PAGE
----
>> José Cárdenas:
As I understand it, with respect to the incident in question, there were a series of arrests, the first group of juveniles, who had been detained by the Phoenix police officer, he was not going to arrest them but then they were detained by ICE agents. Do you know anything about that?

>> Except what you say, we have a different jurisdiction. If a police officer has reasonable suspicion in the case -- but we come across people who are being questioned by the police who are gang members, stated gang members, known gang members, we are going to take action.

>> José Cárdenas:
Even if the local authorities have no plan --

>>Michael Garcia:
Absolutely, that's what we bring to the table, where some local authorities can't act, we can act. I met with the mayor, the chief of police, we have a good relationship with the mayor and police force. We have very different missions. We are not asking, nor is the Phoenix police department offering to enforce immigration law. To go out and the first question when they come to a crime scene, we don't them to ask first, what's your immigration status. We have a role enforcing many laws, including immigration laws. The Phoenix police department has a responsibility, police officers, to enforce the local laws.

>> José Cárdenas:
You may have heard of Liza Roman. She has been active for years in the immigrant community and politics. She plead guilty to a misdemeanor charge of conspiracy after initially being charged with felony smuggling for hiding two brothers who had been deported in the trunk of her car. Joining us now is Liza Roman. Thank you for joining us on "Horizonte".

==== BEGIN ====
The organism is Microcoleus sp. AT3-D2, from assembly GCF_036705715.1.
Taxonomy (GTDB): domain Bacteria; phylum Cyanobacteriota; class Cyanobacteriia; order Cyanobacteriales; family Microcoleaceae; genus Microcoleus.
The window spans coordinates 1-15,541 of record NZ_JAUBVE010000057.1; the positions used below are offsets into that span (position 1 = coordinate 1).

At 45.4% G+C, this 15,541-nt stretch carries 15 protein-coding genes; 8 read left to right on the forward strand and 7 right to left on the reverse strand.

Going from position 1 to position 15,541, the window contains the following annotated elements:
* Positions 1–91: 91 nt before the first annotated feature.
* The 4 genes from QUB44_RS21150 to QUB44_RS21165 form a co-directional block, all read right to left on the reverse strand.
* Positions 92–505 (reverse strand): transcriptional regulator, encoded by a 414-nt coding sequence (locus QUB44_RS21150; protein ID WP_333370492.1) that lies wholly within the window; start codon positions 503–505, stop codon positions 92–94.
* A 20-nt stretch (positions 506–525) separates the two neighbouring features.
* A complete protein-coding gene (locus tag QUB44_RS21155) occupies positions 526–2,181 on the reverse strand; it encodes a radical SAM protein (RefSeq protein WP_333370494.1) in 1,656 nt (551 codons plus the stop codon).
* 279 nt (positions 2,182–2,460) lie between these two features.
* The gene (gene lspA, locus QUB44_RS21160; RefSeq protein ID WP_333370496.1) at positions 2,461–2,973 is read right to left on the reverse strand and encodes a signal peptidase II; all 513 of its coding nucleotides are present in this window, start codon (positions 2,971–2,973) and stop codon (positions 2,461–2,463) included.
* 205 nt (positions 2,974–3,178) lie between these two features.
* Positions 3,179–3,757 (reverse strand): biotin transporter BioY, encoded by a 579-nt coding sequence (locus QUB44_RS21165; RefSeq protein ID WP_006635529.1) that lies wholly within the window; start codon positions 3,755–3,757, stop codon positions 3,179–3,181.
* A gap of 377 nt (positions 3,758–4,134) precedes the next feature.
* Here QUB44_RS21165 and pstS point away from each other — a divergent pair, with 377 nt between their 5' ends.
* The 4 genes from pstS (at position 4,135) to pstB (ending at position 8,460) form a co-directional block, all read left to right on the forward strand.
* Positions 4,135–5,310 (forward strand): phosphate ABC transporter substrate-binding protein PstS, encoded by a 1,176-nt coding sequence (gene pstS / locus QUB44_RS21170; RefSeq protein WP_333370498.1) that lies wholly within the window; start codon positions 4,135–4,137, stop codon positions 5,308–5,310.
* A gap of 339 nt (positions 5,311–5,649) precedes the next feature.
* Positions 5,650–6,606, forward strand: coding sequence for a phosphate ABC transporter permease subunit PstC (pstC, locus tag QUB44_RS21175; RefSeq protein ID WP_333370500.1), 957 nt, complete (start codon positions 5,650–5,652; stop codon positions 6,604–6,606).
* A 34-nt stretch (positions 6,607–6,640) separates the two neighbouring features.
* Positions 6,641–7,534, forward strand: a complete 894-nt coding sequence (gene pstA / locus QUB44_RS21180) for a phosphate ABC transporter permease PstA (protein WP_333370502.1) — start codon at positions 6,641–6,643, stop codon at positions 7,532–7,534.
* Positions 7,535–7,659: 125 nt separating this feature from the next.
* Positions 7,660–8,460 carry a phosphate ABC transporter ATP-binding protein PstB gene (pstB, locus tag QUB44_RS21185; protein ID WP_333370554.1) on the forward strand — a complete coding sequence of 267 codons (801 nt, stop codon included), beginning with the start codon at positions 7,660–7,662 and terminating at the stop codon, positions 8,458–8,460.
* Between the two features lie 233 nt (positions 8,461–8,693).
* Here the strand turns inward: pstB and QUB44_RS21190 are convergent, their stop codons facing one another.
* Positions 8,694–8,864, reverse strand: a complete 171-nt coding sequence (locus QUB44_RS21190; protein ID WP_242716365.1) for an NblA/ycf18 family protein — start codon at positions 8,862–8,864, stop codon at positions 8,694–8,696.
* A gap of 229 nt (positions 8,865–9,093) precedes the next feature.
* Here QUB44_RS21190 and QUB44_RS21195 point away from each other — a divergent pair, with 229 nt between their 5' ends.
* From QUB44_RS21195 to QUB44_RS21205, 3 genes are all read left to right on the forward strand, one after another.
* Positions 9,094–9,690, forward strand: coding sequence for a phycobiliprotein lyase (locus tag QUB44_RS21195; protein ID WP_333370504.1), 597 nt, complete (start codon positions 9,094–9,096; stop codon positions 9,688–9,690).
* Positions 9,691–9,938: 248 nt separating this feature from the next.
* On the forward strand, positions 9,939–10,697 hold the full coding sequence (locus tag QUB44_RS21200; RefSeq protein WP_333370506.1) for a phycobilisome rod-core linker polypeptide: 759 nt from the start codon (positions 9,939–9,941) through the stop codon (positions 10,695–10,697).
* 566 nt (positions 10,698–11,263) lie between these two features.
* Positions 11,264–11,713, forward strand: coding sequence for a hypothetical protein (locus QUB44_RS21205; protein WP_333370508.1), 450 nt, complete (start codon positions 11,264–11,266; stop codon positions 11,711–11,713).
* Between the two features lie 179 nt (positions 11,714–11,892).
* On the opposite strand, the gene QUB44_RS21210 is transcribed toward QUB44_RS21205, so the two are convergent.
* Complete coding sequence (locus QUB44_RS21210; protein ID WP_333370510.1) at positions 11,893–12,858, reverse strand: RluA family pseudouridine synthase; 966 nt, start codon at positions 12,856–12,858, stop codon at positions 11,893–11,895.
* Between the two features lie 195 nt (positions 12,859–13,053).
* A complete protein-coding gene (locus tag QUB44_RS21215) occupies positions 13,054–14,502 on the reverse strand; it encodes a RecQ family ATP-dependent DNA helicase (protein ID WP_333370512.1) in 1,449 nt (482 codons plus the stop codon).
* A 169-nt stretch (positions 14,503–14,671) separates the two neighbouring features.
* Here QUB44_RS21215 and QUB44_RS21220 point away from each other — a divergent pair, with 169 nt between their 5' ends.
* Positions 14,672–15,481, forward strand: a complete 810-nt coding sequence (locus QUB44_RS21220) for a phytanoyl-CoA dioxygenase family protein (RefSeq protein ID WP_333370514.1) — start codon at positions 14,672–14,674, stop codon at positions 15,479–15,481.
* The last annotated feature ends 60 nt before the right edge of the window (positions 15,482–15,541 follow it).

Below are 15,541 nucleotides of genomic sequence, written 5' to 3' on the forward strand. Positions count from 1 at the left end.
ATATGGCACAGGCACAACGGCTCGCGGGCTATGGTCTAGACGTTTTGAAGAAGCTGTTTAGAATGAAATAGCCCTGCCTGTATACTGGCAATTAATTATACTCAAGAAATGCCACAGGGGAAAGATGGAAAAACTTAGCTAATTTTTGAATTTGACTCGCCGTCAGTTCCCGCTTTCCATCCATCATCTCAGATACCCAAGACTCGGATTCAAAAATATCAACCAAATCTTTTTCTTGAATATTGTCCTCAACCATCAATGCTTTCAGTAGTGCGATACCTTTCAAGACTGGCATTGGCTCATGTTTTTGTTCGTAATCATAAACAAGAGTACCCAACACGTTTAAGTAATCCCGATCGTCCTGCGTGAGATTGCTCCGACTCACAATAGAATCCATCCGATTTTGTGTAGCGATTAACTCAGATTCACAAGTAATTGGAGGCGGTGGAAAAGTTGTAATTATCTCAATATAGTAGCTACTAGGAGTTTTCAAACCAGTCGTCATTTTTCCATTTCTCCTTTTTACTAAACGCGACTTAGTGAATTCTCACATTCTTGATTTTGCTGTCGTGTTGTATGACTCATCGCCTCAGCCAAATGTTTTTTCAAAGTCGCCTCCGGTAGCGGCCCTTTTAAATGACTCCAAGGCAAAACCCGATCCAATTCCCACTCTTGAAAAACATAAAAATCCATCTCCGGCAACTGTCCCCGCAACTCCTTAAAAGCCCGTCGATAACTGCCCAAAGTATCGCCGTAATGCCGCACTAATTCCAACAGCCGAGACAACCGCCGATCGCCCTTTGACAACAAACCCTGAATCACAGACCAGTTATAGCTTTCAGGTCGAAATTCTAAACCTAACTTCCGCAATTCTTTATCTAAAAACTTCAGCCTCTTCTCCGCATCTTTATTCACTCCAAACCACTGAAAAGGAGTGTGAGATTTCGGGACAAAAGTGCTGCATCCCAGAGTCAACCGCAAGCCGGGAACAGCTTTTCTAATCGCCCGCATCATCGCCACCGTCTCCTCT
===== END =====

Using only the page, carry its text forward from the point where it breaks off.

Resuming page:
>>Liza Roman:
Thank you.

>> José Cárdenas:
Tell us a little about your background.

>>Liza Roman:
I moved to Phoenix about nine years ago. I was hired by Paradise Valley School District and worked for palomino elementary school for the past six years, I was a liaison, and my job was to help the immigrant community being bilingual, help to translate, how the system works, encourage them to participate and volunteer in the schools.

>> José Cárdenas:
Tell us a little about the Palomino neighborhood.

>>Liza Roman:
It's little less than a square mile. Between Bell and Greenway, Cave Creek and 32nd Street. It's 18,000 people, last census living in the square mile. The population is about 38% Hispanic. What makes a difference is the school, Palomino Elementary School has 85% Hispanic. That's, the decisions being made in the community, it doesn't match what we have in the school.

>> José Cárdenas:
The population as I understand is fairly diverse. Croatian, native American. About 40, 45% Anglo. The area has been recently described as a high crime rate. Do you agree?